Mon, July 15
Early this morning we came through the narrow strait between Sweden and Denmark and glided into Copenhagen’s beautiful harbour.
Our tour took us by coach around this city dating from 11th century where high rise has been relegated to the suburbs so as to not spoil the skyline. Coppery green towers alongside gingerbread houses, inlets and millponds surrounded by willows, dozens of bicycles along cobblestone streets. Home to Hans Christian Anderson and our own Princess Mary.
We were then taken to the canal for a guided boat cruise. The canal district is busy and fascinating and gave us a different perspective of the Church of Our Saviour which has a unique tower with an outside spiral stairway. Other highlights were the Tivoli Gardens, a unique amusement park, and of course, the Little Mermaid which was situated not too far from our ship. Some of these photos did not come out as well as we would have wished; unfortunately the sun was in the wrong position at that time.
On our return, we decided to walk uptown which was only about a 20 minute away, where we found a nice cafe for lunch. Herrings, cheese, salad and rye bread and butter for Alex and fishcakes, salad, rye bread and butter for me, washed down with the Dane’s beer of choice, Carlsberg.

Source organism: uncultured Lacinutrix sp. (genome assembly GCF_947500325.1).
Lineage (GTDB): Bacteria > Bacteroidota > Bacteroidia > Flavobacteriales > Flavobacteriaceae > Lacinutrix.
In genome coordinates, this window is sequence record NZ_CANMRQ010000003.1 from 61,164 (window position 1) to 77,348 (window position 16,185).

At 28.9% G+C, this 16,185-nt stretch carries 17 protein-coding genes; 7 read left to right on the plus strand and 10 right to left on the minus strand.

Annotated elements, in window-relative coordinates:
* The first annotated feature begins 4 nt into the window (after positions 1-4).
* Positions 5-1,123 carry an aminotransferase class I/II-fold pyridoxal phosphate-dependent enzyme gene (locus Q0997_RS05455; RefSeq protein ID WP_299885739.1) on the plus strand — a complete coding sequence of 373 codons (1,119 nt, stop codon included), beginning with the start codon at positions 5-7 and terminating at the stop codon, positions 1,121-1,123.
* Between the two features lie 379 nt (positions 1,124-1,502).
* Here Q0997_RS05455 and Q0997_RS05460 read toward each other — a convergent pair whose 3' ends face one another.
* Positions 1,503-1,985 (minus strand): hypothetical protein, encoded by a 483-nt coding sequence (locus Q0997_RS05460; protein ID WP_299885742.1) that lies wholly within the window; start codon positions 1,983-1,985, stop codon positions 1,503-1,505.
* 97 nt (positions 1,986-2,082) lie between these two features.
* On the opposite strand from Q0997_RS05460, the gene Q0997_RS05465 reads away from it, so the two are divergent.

On our way back to the ship, we revisited most of the places that the coach had taken us, including the lovely Amalienborg Palace which is the official royal residence. We were amazed that people are permitted to walk right up to the buildings which surround a pretty square. Although 4 armed soldiers stand guard, security is low-key and quite different to what we are used to. The soldiers were friendly and allowed to speak to us and providing you do not stand too close, were more than happy to pose for photos in their picturesque uniform.
We found out that many people live in Sweden because it is cheaper and commute to Denmark by train. English is taught in schools from the age of 9 as a second language. Numerous cafes and restaurants line the streets around the old harbour and boats are lined up nose to tail along the lengths of the canals.